Jan. 31 (Bloomberg) -- Gold gained from a one-week low in New York, narrowing the first weekly loss since December, as investors weighed weaker equities that increased demand for a haven against slowing physical purchases from Asia.
Bullion dropped 1.6 percent yesterday, the most since Dec. 19, reaching a one-week low of $1,237.50 an ounce. The U.S. economy expanded at a 3.2 percent pace in the fourth quarter, matching the median forecast in a Bloomberg poll, data showed yesterday. Gold still beat a 1.2 percent gain this month for the Bloomberg Dollar Spot Index and a 1.6 percent advance in the Bloomberg U.S. Treasury Bond Index.
Gold tumbled 28 percent last year, the most since 1981, and the Federal Reserve said Jan. 29 it will further trim monthly bond buying. Lower prices that spurred physical demand helped gold rebound from a six-month low of $1,181.40 set Dec. 31, with Chinese consumers traditionally increasing gold purchases before the Lunar New Year holiday that starts today and lasts a week. Global equities neared the lowest level since October today and emerging-market currencies dropped.
“The stock market is being hammered and that’s translating into some safe-haven buying,” Bernard Sin, head of currency and metal trading at bullion refiner MKS (Switzerland) SA in Geneva, said today by phone. “There’s an absence of physical demand” and holidays in Asia may limit gold’s direction, he said.
Bullion for April delivery rose 0.4 percent to $1,247.70 an ounce by 7:58 a.m. on the Comex in New York. Prices slid 1.3 percent this week, the most since Dec. 20 and narrowing the first monthly advance since August to 3.8 percent. Futures trading volume was 9 percent below the average for the past 100 days for this time of day, data compiled by Bloomberg showed. Gold for immediate delivery added 0.4 percent to $1,248.93.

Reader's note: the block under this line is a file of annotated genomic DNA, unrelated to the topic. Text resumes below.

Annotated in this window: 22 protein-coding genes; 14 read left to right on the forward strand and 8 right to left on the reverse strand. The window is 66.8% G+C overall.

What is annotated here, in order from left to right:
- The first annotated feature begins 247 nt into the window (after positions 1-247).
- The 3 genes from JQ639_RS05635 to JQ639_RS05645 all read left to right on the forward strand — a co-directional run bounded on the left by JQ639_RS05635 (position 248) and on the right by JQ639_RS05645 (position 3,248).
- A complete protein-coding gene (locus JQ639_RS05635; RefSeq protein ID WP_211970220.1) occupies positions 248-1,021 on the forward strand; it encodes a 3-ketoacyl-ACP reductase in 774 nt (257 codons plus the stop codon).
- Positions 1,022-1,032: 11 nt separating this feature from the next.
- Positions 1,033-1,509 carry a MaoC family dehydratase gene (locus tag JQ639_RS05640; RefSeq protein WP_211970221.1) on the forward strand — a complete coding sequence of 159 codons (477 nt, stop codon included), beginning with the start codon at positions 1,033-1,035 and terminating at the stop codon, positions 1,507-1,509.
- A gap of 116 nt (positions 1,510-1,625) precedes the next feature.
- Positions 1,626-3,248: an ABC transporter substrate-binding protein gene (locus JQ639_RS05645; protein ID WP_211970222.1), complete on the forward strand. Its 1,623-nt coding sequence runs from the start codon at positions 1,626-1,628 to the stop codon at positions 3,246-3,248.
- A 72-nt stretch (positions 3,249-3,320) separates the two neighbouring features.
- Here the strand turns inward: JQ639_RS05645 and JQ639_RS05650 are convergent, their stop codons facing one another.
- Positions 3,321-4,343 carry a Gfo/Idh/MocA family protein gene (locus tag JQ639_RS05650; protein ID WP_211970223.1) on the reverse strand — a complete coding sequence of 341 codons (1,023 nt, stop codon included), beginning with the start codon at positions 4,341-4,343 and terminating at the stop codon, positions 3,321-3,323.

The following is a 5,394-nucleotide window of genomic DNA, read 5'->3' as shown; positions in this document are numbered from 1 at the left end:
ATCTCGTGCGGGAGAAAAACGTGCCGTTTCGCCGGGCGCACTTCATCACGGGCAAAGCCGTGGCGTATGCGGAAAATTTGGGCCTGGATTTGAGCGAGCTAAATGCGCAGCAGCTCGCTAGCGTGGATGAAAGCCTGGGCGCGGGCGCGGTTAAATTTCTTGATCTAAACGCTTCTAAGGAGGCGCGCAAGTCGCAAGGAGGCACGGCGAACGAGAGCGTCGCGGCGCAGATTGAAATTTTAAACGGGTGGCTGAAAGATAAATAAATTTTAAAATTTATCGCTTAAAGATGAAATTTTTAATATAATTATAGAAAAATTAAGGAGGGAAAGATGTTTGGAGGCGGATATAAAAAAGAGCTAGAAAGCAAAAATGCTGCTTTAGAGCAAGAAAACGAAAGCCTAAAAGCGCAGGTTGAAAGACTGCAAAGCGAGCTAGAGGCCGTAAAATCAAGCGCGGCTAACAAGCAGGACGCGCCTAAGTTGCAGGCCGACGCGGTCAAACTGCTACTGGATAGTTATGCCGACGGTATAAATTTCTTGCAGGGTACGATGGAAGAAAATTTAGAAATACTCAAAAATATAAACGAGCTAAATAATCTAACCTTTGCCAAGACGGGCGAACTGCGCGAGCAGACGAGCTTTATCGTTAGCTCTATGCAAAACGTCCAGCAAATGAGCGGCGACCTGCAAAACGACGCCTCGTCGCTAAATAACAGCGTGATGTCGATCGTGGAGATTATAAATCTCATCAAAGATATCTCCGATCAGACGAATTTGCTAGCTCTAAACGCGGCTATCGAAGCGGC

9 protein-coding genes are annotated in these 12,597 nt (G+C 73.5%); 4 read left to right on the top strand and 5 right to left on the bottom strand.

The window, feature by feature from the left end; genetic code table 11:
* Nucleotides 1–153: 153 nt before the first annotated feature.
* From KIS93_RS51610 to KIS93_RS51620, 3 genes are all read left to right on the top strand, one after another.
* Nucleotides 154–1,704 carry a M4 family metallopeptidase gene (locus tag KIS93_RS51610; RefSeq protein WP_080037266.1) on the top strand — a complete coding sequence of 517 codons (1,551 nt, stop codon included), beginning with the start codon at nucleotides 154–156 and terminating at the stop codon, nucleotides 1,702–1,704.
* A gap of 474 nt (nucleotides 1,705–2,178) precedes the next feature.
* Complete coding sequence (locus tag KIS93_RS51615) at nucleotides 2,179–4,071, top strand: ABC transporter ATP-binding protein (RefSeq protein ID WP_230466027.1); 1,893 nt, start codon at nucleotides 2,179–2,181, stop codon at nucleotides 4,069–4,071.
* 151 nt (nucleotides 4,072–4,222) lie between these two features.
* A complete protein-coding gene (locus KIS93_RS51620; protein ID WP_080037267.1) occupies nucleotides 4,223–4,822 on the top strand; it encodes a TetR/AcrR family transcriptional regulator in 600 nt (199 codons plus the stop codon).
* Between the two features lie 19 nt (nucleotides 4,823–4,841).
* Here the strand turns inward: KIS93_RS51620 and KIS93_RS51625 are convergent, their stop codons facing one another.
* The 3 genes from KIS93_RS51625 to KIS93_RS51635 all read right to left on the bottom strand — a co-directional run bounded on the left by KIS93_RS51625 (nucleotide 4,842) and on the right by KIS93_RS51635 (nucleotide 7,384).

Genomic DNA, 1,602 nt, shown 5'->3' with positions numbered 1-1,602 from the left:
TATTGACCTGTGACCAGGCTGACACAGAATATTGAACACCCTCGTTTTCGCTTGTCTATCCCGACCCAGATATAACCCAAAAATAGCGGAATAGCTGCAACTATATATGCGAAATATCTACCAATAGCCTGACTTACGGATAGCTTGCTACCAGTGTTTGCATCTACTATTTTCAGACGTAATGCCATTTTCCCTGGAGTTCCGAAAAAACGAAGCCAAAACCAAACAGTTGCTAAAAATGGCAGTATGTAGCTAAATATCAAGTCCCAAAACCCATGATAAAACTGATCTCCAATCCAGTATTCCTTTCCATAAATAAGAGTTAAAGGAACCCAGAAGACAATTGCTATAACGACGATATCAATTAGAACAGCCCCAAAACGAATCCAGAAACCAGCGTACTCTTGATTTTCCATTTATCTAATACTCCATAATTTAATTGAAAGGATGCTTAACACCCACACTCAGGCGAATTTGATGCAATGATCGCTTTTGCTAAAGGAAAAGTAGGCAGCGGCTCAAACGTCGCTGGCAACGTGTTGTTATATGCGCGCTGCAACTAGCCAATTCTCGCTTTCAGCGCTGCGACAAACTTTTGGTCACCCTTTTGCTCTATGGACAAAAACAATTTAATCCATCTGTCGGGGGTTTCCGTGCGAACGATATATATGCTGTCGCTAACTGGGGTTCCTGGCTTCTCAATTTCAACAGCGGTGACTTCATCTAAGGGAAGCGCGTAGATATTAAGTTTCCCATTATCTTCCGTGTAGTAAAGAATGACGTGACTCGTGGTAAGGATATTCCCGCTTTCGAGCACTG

Bullion gained earlier this week as a rout in emerging- market currencies boosted demand for the metal as a haven. Still, holdings in gold-backed exchange-traded products are near the lowest since October 2009, data compiled by Bloomberg show.
Silver for delivery in March rose 1 percent to $19.32 an ounce. It reached $18.97 yesterday, the lowest this year. Palladium for the same month added 0.1 percent to $707.60 an ounce. It earlier fell to a one-month low of $702.85 after declining the past six days. Platinum for April delivery gained 0.2 percent to $1,384.60 an ounce, after earlier today reaching $1,377.30, the lowest since Jan. 2.
Platinum mining in South Africa, which accounts for 70 percent of the world’s supply of the metal, has been curbed since the Association of Mineworkers and Construction Union called its members on strike on Jan. 23 at Anglo American Platinum, Impala Platinum Holdings Ltd. and Lonmin Plc. The National Union of Metalworkers of South Africa yesterday notified Anglo American about its plan to walk out from Feb. 3.
Platinum prices have fallen partly on speculation the mining companies have built stockpiles to meet lost output. Anglo American and Impala can continue to fulfill customers’ orders for six to eight weeks, spokesmen for the Johannesburg- based companies have said.